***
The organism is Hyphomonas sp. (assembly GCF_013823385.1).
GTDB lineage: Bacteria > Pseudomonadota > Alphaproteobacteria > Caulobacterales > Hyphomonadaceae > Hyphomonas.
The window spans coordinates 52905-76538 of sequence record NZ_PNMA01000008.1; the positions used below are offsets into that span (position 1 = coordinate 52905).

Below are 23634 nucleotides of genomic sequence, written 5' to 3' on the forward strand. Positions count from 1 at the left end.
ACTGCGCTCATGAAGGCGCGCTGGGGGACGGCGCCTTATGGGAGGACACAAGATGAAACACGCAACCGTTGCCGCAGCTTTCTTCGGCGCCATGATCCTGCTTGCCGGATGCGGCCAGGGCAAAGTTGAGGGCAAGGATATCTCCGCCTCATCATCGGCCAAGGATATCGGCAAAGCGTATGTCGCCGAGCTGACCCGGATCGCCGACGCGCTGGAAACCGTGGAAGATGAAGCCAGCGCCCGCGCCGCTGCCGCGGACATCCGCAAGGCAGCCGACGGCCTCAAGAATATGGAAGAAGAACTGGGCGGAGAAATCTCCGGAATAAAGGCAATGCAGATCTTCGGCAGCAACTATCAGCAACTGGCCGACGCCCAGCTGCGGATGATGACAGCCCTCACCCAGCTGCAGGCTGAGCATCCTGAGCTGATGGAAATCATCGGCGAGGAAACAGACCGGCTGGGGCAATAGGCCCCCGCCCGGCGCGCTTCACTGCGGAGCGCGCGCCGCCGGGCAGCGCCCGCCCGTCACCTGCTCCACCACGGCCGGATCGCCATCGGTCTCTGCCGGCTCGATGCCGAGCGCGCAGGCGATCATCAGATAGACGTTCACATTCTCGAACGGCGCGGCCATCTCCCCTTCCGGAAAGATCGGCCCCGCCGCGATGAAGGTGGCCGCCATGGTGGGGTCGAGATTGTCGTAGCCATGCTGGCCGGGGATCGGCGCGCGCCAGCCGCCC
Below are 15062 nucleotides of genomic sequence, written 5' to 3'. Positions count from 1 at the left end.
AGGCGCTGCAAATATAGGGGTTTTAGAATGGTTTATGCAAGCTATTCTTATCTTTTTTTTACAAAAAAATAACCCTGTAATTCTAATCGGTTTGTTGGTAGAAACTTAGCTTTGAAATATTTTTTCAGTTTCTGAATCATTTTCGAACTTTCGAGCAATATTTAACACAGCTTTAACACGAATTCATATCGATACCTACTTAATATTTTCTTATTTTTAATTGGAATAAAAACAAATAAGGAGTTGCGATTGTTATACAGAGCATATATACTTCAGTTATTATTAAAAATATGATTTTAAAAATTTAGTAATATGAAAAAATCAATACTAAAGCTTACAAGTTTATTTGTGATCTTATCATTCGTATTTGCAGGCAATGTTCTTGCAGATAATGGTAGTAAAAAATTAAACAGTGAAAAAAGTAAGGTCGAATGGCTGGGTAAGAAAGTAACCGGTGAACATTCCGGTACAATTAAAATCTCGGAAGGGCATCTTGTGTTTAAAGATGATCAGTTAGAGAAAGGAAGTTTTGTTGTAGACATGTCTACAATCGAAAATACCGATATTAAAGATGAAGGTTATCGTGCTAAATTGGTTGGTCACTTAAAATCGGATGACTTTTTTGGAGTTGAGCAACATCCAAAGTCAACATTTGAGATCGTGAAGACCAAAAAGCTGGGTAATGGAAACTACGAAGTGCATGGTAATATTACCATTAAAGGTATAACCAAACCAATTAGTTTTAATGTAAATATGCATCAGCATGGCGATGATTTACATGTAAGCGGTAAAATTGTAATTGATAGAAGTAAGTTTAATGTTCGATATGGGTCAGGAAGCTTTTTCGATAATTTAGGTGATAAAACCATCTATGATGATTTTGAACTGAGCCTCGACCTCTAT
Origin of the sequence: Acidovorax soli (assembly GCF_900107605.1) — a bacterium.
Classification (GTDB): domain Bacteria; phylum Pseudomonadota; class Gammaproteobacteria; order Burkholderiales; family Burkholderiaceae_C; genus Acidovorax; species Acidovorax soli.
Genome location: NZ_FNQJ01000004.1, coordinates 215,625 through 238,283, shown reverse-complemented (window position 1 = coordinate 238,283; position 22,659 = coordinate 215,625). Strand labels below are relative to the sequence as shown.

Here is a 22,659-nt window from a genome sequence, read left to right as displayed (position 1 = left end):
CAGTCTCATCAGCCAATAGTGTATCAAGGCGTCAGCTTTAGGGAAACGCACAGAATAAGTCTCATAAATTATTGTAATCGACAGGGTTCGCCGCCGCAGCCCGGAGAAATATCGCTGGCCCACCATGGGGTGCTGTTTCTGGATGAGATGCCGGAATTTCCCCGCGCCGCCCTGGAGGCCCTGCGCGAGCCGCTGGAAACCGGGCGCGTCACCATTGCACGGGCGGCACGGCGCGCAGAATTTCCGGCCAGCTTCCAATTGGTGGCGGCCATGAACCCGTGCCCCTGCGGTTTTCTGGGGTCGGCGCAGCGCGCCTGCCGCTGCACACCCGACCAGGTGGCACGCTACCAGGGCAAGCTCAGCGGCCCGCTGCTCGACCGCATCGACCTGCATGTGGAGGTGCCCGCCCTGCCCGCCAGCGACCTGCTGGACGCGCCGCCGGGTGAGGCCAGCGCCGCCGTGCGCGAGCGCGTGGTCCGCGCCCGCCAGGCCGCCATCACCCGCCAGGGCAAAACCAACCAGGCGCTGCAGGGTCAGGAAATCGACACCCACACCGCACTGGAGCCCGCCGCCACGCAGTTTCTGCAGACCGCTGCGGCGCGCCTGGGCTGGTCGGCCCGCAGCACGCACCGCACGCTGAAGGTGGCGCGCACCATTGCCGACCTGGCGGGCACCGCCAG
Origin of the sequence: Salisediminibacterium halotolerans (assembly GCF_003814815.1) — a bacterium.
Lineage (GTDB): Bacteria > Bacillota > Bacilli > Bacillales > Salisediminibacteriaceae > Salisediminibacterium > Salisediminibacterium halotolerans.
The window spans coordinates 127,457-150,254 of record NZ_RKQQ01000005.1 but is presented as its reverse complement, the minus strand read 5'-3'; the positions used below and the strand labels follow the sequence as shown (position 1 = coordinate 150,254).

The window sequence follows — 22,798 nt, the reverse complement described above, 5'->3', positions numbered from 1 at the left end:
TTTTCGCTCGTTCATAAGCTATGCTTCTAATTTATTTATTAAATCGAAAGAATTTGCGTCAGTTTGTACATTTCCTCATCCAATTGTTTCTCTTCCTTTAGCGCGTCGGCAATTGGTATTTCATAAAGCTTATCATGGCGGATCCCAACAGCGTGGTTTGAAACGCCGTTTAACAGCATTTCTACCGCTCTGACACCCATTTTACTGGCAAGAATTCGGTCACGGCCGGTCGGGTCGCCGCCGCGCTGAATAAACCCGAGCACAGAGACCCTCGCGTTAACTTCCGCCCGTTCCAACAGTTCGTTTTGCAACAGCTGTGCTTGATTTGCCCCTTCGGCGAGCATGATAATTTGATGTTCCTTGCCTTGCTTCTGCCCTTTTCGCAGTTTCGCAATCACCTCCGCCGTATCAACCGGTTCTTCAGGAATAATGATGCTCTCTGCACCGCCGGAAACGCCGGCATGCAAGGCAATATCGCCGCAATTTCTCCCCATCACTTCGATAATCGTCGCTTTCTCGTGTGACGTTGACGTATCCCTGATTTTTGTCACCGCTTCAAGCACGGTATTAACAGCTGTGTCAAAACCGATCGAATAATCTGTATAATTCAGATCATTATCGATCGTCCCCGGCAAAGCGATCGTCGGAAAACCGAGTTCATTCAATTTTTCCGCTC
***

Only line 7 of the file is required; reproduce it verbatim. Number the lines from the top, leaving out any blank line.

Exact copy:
AGGCGCTGCAAATATAGGGGTTTTAGAATGGTTTATGCAAGCTATTCTTATCTTTTTTTTACAAAAAAATAACCCTGTAATTCTAATCGGTTTGTTGGTAGAAACTTAGCTTTGAAATATTTTTTCAGTTTCTGAATCATTTTCGAACTTTCGAGCAATATTTAACACAGCTTTAACACGAATTCATATCGATACCTACTTAATATTTTCTTATTTTTAATTGGAATAAAAACAAATAAGGAGTTGCGATTGTTATACAGAGCATATATACTTCAGTTATTATTAAAAATATGATTTTAAAAATTTAGTAATATGAAAAAATCAATACTAAAGCTTACAAGTTTATTTGTGATCTTATCATTCGTATTTGCAGGCAATGTTCTTGCAGATAATGGTAGTAAAAAATTAAACAGTGAAAAAAGTAAGGTCGAATGGCTGGGTAAGAAAGTAACCGGTGAACATTCCGGTACAATTAAAATCTCGGAAGGGCATCTTGTGTTTAAAGATGATCAGTTAGAGAAAGGAAGTTTTGTTGTAGACATGTCTACAATCGAAAATACCGATATTAAAGATGAAGGTTATCGTGCTAAATTGGTTGGTCACTTAAAATCGGATGACTTTTTTGGAGTTGAGCAACATCCAAAGTCAACATTTGAGATCGTGAAGACCAAAAAGCTGGGTAATGGAAACTACGAAGTGCATGGTAATATTACCATTAAAGGTATAACCAAACCAATTAGTTTTAATGTAAATATGCATCAGCATGGCGATGATTTACATGTAAGCGGTAAAATTGTAATTGATAGAAGTAAGTTTAATGTTCGATATGGGTCAGGAAGCTTTTTCGATAATTTAGGTGATAAAACCATCTATGATGATTTTGAACTGAGCCTCGACCTCTAT